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Scotland Should Give Homeless People a Permanent Place to Call Home
Scotland should make a number of improvements in its approach to tackling homelessness and rough sleeping, including the implementation of a 'Scottish style Housing First' that would give people a safe and permanent home.
The Scottish Parliament’s Local Government and Communities Committee published a series of recommendations in a report on homelessness, following a year-long inquiry into the causes and long-term solutions to homelessness in Scotland.
One of the recommendations is to roll out a version of Housing First.
The housing model aims to quickly provide a home to those in need, alongside the right level of support, rather than going through several levels of temporary accommodation.
It has proven to be successful in Finland: the only country in Europe where homelessness has declined.
The most recent Scottish Government figures show that homelessness remains a problem in Scotland, with more than 34,800 homeless applications made to local authorities last year.
Local Government and Communities Committee Convener, Bob Doris MSP (pictured), said:
“We know there is no quick-fix solution to eradicating homelessness and it still remains a complex issue in Scotland and many other countries today.
“After hearing directly from people who are homeless and those who have experienced sleeping on the streets or sofa-surfing, as well as service providers on the front-line, it was clear that further action is needed.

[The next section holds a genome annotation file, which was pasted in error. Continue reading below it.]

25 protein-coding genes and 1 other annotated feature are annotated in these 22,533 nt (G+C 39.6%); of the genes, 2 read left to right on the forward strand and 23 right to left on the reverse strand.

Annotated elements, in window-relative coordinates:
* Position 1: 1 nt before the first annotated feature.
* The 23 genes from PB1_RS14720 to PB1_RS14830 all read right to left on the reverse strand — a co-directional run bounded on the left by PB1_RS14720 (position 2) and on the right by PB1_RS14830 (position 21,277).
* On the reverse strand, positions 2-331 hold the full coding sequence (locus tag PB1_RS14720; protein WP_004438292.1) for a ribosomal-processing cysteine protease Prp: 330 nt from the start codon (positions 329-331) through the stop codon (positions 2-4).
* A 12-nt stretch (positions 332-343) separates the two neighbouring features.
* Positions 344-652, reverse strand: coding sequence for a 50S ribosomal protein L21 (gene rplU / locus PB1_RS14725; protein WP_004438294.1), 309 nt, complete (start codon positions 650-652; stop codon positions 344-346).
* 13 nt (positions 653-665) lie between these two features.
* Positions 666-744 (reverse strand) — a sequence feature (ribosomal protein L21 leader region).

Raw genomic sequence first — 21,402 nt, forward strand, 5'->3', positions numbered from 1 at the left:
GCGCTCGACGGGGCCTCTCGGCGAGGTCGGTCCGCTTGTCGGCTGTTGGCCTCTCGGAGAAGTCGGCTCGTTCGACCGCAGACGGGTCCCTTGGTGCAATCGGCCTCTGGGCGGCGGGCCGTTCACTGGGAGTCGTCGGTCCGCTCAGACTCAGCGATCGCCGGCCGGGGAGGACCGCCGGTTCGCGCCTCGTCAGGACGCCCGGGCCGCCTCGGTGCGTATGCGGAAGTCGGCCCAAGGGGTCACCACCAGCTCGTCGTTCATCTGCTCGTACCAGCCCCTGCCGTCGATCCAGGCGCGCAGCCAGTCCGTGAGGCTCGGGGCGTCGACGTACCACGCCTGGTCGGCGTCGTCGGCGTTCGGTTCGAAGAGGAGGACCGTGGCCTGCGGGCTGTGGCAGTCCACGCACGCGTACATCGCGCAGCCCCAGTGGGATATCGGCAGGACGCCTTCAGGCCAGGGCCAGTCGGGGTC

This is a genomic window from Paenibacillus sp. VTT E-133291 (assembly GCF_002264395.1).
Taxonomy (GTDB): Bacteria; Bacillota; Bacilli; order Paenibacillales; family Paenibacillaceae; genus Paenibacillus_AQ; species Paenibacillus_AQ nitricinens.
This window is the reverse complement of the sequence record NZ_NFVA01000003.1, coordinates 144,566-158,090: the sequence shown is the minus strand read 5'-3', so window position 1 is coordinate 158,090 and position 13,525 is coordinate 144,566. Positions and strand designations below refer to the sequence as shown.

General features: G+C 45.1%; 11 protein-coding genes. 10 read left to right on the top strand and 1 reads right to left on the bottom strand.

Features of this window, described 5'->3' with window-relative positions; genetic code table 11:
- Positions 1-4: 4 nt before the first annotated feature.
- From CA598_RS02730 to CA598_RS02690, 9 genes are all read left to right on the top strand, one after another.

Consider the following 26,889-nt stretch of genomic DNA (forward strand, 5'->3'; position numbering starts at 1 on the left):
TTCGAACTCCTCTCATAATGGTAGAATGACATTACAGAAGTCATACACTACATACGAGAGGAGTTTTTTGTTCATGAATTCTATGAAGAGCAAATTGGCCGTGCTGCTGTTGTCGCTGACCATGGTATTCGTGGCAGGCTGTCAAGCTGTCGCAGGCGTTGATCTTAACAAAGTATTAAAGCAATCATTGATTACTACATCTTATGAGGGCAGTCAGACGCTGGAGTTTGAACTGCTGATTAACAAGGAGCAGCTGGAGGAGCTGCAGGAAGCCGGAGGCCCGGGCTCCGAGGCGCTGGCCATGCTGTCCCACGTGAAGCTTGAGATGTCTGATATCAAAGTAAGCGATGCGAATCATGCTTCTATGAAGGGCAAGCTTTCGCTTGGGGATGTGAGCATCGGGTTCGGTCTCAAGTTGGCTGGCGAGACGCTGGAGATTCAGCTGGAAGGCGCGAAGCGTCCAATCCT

“That’s why our Committee has recommended that the Scottish Government learns from Finland and rolls out a Scottish version of Housing First, as a part of a potential solution to addressing homelessness.
“Housing is a basic human right and everyone should have a roof over their heads.
“We hope these recommendations will go some way towards ensuring that becomes the reality for more people and families in the future.”
The Committee also highlighted the need for better support for some of the most vulnerable people in society.
It heard from care-experienced young people, and some said they felt ‘trapped’ in unsuitable and sometimes ‘dangerous’ accommodation.
Local Government and Communities Committee Convener, Bob Doris MSP, said:
“It was worrying to hear that young and care-experienced people were put in accommodation in locations they didn’t know or feel safe in, which sometimes led to them being close to people who posed a threat to their safety and wellbeing.
“That’s why we’ve called for the Scottish Government and local authorities to recognise the huge importance of housing people where they have existing community ties so they feel safe and fully supported.”
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